The honourable member for Richmond.

RESOLUTION NO. 17

MR. MICHEL SAMSON: Mr. Speaker, I hereby give notice that on a future day I shall move the adoption of the following resolution:

Whereas federal socialist Leader Alexa McDonough has entered the fray in the native lobster dispute at the eleventh hour in true NDP fashion; and

Whereas she advocated a made-in-Ottawa solution with a top-down approach without concern for the interests of fishery stakeholders; and

Whereas eleventh hour socialist Alexa should take time to examine Nova Scotia issues by visiting once in awhile instead of examining the Rideau Canal fishery;

Therefore be it resolved that Alexa McDonough learn more about negotiation and examine how government can facilitate a solution rather than impose one.

MR. SPEAKER: The notice is tabled.

The honourable member for Dartmouth-Cole Harbour.

RESOLUTION NO. 18

MR. DARRELL DEXTER: Mr. Speaker, I hereby give notice that on a future day I shall move the adoption of the following resolution:

[Page 47]

Whereas in the last session of the House of Assembly the Progressive Conservative caucus pushed for the establishment of a Task Force on Regionalization of Health Care; and

Whereas the task force was established under the leadership of Dr. Richard Goldbloom; and

Whereas the report of the task force and its recommendations are now in the possession of the Minister of Health;

Therefore be it resolved that this government move quickly to implement the recommendations of the task force, strengthen regionalization and introduce legislation to establish community health boards.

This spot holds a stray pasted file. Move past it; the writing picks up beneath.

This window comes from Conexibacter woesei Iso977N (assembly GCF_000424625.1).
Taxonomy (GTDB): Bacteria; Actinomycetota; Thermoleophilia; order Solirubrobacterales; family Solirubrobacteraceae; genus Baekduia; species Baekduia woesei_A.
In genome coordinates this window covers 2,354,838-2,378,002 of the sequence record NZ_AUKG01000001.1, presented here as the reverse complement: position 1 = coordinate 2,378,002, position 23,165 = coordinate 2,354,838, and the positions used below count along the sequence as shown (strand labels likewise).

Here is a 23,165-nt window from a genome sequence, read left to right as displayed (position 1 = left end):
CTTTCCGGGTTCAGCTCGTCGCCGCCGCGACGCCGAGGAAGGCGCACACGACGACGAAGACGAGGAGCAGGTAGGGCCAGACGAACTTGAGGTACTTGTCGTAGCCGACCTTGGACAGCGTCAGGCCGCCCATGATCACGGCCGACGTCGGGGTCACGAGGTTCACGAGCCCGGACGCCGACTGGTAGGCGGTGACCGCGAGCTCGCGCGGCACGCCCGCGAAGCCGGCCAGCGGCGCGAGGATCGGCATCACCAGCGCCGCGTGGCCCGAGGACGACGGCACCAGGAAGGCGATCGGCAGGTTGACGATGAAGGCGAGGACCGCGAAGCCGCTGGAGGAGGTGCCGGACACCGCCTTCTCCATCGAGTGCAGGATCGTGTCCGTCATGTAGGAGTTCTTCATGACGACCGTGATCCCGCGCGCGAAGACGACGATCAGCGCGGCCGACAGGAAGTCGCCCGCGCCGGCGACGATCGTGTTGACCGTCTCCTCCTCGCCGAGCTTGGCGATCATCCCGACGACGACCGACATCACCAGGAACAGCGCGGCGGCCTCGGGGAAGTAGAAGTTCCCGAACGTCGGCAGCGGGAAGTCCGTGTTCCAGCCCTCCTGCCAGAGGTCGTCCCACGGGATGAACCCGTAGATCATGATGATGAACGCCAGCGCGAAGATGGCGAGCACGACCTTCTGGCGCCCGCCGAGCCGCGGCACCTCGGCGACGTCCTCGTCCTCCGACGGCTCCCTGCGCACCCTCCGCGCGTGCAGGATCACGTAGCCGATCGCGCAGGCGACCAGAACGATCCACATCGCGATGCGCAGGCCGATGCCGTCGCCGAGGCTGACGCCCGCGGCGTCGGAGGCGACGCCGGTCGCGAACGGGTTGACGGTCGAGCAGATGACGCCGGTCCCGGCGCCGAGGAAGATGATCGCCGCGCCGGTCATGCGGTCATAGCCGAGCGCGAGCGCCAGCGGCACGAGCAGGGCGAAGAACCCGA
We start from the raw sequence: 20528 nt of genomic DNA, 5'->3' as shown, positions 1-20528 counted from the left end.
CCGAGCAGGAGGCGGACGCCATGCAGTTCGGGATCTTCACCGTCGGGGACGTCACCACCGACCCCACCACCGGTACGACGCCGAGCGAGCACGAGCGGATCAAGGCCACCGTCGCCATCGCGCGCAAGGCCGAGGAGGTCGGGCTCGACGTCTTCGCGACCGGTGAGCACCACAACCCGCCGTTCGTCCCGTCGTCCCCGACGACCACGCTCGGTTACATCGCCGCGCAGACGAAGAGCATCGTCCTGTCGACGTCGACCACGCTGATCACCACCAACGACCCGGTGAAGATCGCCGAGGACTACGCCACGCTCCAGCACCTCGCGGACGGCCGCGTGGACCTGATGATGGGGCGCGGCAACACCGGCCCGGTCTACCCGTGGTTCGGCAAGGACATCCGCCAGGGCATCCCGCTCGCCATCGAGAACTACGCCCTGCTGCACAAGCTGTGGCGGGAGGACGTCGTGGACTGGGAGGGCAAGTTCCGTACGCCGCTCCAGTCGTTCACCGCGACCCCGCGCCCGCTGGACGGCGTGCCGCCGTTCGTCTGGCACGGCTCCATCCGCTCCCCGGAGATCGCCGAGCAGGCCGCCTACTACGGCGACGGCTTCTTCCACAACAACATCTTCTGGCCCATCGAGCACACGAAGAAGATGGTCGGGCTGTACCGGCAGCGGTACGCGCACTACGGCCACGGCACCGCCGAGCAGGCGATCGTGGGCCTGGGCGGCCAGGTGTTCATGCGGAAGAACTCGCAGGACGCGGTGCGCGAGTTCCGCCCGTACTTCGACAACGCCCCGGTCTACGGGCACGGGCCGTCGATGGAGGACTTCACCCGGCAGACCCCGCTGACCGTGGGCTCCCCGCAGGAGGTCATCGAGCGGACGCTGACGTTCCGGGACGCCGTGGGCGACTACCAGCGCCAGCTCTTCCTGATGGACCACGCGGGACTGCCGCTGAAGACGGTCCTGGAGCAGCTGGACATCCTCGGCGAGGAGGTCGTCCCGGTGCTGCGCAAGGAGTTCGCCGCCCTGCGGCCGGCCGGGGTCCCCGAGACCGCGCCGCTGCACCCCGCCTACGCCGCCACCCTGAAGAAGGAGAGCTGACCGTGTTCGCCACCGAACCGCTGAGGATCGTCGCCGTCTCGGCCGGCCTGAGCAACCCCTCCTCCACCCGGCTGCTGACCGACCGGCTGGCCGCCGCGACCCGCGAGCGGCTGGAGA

MR. SPEAKER: The notice is tabled.

The honourable member for Cole Harbour-Eastern Passage.

RESOLUTION NO. 19

MR. KEVIN DEVEAUX: Mr. Speaker, I hereby give notice that on a future day I shall move the adoption of the following resolution:

Whereas the Progressive Conservative Party while in Opposition criticized the Liberal Government for clawing back the National Child Tax Benefit; and

Whereas members of the Progressive Conservative Party serving on the Standing Committee on Community Services reviewing welfare reform recommended immediate reinstatement of the National Child Tax Benefit in full to Community Services recipients; and

Whereas the restoration of the National Child Tax Benefit to Community Services recipients was a part of the Progressive Conservative Party platform in the July 1999 election campaign;

Therefore be it resolved that this Progressive Conservative Government live up to its election promise and immediately restore the National Child Tax Benefit to Community Service recipients.

Mr. Speaker, I would ask for waiver of notice.

MR. SPEAKER: There has been a request for waiver of notice.

Is it agreed?

[Page 48]

I hear several Noes.

The notice is tabled.

The honourable member for Dartmouth East.

RESOLUTION NO. 20

DR. JAMES SMITH: Mr. Speaker, I hereby give notice that on a future day I shall move the adoption of the following resolution: